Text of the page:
You may have seen the story about Duke University plans to cover its campus with a pre-standard 802.11n wireless network. Quoting its CIO: "We expect the campus-wide 802.11n wireless network to increasingly be the primary mode of connectivity for data access and mobility applications." This is a great example of an enterprise, implicitly embracing Nortel’s unwired enterprise vision.
The CIO of Duke went on to say that "Universities are an ideal testing ground for new technologies." So should you jump into pre-standard 11n testing ground to duke it out with this new technology?
Duke is one of the 1% of enterprises that are going with pre-standard 11n because they truly need the higher bandwidths and are willing to take the risk. They understand very well that they may have to upgrade or even replace 2500 access points, situated to provide needed coverage and often in hard to reach places (to avoid tempting students to snitch them for their own use!).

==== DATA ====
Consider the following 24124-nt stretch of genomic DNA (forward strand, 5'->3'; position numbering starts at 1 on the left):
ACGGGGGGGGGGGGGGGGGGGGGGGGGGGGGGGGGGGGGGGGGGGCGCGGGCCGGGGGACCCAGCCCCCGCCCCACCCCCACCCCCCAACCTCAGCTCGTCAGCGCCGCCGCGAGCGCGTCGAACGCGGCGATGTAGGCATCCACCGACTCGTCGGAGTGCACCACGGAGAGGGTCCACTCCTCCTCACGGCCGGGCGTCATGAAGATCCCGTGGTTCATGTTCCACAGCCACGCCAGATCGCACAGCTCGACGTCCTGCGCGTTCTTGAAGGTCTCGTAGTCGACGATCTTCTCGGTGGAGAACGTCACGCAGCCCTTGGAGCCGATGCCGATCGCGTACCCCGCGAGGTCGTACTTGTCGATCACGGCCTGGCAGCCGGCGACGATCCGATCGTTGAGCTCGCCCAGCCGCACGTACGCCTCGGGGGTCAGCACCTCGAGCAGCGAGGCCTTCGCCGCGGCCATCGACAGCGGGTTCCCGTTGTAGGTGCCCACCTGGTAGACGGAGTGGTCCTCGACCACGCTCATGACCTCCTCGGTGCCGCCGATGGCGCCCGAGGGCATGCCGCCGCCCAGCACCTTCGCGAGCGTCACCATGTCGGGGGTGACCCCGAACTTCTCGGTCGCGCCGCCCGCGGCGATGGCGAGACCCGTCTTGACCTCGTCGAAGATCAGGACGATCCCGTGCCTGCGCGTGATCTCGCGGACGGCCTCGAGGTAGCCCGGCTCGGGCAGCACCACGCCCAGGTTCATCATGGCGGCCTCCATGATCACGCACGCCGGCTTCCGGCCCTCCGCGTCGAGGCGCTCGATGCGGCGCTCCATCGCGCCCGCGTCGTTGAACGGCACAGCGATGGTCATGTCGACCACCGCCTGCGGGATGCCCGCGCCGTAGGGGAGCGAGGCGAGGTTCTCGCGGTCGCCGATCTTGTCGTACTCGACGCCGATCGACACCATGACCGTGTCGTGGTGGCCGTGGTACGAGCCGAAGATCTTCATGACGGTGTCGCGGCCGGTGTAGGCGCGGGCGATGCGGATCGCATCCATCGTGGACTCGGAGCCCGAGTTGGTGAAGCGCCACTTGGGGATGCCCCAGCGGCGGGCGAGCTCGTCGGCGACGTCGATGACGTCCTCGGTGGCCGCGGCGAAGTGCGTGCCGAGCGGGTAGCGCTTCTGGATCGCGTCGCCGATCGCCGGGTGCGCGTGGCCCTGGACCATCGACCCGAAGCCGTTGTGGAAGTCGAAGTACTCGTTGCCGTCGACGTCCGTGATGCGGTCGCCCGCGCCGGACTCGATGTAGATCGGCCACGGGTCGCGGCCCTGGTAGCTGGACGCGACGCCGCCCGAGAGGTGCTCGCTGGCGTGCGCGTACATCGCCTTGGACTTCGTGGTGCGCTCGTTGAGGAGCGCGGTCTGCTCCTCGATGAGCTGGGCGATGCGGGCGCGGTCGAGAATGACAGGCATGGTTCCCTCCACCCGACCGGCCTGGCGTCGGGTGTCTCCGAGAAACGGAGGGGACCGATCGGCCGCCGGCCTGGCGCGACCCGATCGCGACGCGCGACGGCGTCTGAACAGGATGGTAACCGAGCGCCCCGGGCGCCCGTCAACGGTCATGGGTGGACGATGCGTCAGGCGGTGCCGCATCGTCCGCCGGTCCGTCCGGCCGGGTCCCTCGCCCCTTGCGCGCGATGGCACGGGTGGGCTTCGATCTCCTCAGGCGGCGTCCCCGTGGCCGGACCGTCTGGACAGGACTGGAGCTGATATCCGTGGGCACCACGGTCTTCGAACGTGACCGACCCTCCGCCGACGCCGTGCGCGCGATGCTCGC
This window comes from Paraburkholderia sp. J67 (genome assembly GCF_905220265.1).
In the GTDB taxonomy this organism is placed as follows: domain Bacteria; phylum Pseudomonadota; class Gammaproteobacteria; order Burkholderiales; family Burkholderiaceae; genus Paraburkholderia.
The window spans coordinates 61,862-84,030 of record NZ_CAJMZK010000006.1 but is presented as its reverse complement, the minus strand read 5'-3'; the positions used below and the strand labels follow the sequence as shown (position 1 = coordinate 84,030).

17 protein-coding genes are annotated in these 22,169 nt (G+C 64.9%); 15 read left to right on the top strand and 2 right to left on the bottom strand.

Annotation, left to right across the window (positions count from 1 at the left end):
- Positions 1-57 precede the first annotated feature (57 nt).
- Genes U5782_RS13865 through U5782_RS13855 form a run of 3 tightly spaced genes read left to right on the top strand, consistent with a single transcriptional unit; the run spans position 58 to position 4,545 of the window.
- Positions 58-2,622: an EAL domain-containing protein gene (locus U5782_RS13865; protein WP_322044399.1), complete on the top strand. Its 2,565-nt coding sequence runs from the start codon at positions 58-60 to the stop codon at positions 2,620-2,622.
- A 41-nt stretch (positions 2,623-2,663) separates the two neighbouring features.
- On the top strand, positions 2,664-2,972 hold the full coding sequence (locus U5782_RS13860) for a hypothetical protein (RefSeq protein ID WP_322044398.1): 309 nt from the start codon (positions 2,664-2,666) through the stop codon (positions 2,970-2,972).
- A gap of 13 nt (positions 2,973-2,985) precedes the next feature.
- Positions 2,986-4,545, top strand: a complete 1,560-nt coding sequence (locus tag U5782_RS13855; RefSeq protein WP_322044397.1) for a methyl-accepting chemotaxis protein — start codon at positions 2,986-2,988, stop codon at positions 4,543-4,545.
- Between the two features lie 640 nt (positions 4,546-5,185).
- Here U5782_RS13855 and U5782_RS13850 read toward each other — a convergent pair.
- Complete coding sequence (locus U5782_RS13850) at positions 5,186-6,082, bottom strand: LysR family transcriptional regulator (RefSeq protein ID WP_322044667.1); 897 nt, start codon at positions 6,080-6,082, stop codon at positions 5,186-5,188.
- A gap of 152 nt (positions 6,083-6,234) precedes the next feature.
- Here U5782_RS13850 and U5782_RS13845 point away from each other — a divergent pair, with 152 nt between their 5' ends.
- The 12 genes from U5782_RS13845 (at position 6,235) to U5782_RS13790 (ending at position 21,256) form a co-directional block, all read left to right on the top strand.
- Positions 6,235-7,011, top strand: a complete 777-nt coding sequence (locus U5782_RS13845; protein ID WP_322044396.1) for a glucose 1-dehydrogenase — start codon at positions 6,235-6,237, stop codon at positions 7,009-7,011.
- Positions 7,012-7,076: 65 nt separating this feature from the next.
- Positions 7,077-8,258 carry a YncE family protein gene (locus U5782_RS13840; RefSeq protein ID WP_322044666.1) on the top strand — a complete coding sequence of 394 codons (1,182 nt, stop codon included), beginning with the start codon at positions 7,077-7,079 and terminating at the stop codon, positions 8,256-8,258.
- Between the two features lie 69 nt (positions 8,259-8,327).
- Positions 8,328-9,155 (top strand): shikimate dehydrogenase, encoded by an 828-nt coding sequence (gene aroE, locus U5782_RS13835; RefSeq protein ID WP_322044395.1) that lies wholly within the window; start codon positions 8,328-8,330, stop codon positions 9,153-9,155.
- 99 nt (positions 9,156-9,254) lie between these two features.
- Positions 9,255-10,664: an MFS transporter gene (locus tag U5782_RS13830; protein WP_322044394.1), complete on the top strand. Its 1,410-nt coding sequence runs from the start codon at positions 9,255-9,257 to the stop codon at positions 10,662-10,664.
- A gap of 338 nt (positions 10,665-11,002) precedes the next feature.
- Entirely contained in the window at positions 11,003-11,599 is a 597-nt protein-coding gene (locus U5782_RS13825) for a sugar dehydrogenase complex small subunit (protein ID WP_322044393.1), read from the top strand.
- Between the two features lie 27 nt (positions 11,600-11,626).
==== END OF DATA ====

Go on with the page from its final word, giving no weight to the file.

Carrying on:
And it’s not just about 11n access points. While pre-standard adaptors exist, these are expensive for PCs, and don’t cover the need of mobile devices which today typically support 11a/b/g. A second major concern is that 802.11n access points require more power than allowed by the current PoE standard; the standard is not yet finalized and represents another possible upgrade requirement, this time in the wiring closet.
So you may want to wait for the 11n standard to be finalized and for fully interoperable product released.